The Battle Over SEC’s Staff Accounting Bulletin 121

The Battle Over SEC’s Staff Accounting Bulletin 121

The upcoming House Appropriation budget may have significant implications for the US Securities and Exchange Commission’s (SEC) ability to implement Staff Accounting Bulletin 121 (SAB 121). According to FOX Business reporter Eleanor Terrett, the bill includes a policy rider that would prohibit the SEC from using appropriated funds to enforce the rule. This move is seen as an attempt to prevent what some lawmakers see as burdensome requirements on digital asset holders.

The current political landscape in Congress adds an additional layer of complexity to this issue. With a Republican majority in the House and a Democratic and Independent majority in the Senate, there is likely to be disagreement on the appropriations bill. Terret has reported that there is some Democratic support for the rider, which may complicate negotiations between the two chambers.

The budget bill aims to provide the SEC with $2 billion in total funding for 2025, which is less than the $2.59 billion requested by SEC Chair Gary Gensler. This funding shortfall could impact the SEC’s ability to carry out its regulatory functions effectively, especially if the rider prohibiting SAB 121 implementation is included in the final bill.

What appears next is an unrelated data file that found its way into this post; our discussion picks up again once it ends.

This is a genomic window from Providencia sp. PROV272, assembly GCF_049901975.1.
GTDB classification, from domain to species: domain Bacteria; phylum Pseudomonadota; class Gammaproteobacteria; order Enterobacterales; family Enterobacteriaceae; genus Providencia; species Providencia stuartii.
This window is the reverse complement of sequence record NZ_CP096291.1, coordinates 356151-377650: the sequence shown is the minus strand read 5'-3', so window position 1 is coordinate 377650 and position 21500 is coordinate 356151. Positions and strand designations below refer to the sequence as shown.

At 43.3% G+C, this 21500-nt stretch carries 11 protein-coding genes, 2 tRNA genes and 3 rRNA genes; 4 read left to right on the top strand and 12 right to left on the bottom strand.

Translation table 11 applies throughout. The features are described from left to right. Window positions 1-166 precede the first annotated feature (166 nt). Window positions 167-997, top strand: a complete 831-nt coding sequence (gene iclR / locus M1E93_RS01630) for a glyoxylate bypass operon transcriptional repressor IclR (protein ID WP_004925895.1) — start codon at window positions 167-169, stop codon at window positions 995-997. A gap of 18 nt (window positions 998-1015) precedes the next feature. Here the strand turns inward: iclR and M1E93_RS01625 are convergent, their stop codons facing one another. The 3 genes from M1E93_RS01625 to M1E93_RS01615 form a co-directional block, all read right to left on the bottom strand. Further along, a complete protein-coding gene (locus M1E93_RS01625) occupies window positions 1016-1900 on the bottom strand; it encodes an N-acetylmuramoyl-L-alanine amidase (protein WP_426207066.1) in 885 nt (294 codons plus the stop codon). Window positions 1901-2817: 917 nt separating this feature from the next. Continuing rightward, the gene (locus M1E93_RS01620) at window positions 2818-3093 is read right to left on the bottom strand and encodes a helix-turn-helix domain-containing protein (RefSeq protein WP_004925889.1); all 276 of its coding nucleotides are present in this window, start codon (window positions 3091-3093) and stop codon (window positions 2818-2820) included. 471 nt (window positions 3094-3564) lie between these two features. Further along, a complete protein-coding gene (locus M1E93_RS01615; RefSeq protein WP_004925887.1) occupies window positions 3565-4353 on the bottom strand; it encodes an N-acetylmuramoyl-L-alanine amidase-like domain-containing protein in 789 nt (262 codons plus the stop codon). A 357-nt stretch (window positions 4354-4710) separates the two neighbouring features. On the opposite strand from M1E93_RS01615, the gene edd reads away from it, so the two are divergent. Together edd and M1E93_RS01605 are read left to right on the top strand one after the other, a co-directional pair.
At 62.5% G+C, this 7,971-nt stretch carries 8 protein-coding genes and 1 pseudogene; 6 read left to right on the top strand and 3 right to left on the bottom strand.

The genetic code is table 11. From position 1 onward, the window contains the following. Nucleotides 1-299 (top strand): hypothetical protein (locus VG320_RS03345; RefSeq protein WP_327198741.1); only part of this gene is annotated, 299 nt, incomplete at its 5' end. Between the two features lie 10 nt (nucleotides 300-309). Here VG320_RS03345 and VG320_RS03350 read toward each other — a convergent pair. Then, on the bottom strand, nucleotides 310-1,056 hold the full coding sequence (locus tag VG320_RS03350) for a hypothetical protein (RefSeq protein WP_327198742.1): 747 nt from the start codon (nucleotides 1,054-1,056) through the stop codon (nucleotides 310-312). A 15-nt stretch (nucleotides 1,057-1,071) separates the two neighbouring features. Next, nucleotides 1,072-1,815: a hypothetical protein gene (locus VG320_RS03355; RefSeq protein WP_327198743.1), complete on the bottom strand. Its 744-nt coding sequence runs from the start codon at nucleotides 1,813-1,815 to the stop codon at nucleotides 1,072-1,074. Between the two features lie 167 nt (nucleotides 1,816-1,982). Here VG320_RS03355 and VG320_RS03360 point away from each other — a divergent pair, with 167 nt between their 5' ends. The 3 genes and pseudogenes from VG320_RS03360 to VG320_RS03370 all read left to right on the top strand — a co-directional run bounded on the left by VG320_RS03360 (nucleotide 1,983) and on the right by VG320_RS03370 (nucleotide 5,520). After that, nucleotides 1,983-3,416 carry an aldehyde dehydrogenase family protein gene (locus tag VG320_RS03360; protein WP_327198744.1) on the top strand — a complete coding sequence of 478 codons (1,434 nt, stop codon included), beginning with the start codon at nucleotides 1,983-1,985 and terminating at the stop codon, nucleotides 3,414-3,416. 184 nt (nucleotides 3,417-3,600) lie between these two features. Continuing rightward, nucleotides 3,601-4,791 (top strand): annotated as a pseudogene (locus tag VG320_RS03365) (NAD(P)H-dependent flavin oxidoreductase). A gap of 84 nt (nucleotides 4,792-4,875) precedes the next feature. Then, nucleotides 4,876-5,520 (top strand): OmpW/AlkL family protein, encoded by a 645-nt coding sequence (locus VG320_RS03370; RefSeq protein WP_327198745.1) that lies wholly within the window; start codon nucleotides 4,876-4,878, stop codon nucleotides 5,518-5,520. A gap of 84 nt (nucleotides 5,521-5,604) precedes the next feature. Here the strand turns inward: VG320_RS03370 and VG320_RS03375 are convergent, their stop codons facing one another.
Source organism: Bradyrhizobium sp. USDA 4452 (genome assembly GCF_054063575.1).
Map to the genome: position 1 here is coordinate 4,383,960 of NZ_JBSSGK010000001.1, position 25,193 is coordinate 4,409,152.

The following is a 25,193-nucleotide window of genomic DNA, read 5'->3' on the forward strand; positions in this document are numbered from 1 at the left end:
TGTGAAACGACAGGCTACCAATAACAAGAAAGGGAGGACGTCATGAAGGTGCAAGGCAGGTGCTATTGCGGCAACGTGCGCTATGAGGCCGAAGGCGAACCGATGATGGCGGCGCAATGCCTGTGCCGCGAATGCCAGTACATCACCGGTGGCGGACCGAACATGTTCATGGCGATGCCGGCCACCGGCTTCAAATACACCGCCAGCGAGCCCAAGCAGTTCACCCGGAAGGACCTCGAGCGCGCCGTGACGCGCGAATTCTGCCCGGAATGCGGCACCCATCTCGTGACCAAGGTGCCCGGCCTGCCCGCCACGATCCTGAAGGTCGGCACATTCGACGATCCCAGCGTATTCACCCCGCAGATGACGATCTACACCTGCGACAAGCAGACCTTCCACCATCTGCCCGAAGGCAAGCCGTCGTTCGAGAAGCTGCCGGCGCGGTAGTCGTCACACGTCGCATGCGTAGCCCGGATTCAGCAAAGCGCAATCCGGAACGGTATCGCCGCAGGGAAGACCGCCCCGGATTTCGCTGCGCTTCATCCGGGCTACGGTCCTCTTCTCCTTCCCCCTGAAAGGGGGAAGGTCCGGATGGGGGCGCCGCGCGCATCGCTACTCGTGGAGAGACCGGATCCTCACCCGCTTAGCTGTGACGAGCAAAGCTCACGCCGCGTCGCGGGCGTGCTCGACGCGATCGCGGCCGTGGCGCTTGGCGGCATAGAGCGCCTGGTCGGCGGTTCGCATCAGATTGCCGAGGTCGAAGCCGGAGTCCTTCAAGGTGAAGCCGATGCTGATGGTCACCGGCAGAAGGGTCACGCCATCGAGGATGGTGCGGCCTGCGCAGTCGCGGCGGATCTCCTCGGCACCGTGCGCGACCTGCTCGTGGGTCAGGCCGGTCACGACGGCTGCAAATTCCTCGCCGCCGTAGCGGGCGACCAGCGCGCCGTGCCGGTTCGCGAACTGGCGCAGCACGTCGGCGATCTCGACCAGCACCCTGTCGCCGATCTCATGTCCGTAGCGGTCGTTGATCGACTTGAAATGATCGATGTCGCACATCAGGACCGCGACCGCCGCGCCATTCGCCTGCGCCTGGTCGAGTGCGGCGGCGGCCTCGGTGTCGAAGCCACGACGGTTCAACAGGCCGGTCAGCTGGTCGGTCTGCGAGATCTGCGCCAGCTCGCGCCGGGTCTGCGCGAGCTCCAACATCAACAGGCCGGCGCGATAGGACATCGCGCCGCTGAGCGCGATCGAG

SEC Commissioner Mark Uyeda has expressed support for withdrawing SAB 121, citing concerns about the rulemaking process. He believes that the SEC’s decision to introduce the bulletin through a regulatory edict rather than through the normal rulemaking procedures undermines the checks and balances in place to prevent overreach by the administrative state. This echoes previous criticism from Commissioner Hester Peirce, who raised similar concerns about the rulemaking process rather than the content of SAB 121 itself.

SAB 121 requires financial institutions and other firms that hold customers’ digital assets to include those assets on their balance sheets. This approach has been criticized for adding significant capital and liquidity costs for these companies, potentially impacting their ability to operate effectively. The House and Senate have previously passed resolutions to overturn SAB 121, but President Joe Biden vetoed the resolution, citing concerns about consumer protection and market stability.

The battle over SEC’s Staff Accounting Bulletin 121 highlights the complex interplay between regulatory agencies, lawmakers, and the executive branch. The outcome of the House Appropriations budget negotiations and the fate of SAB 121 will have far-reaching implications for the financial industry and digital asset holders. As the debate continues, it is essential for all stakeholders to consider the broader implications of these regulatory decisions on market stability and investor protection.


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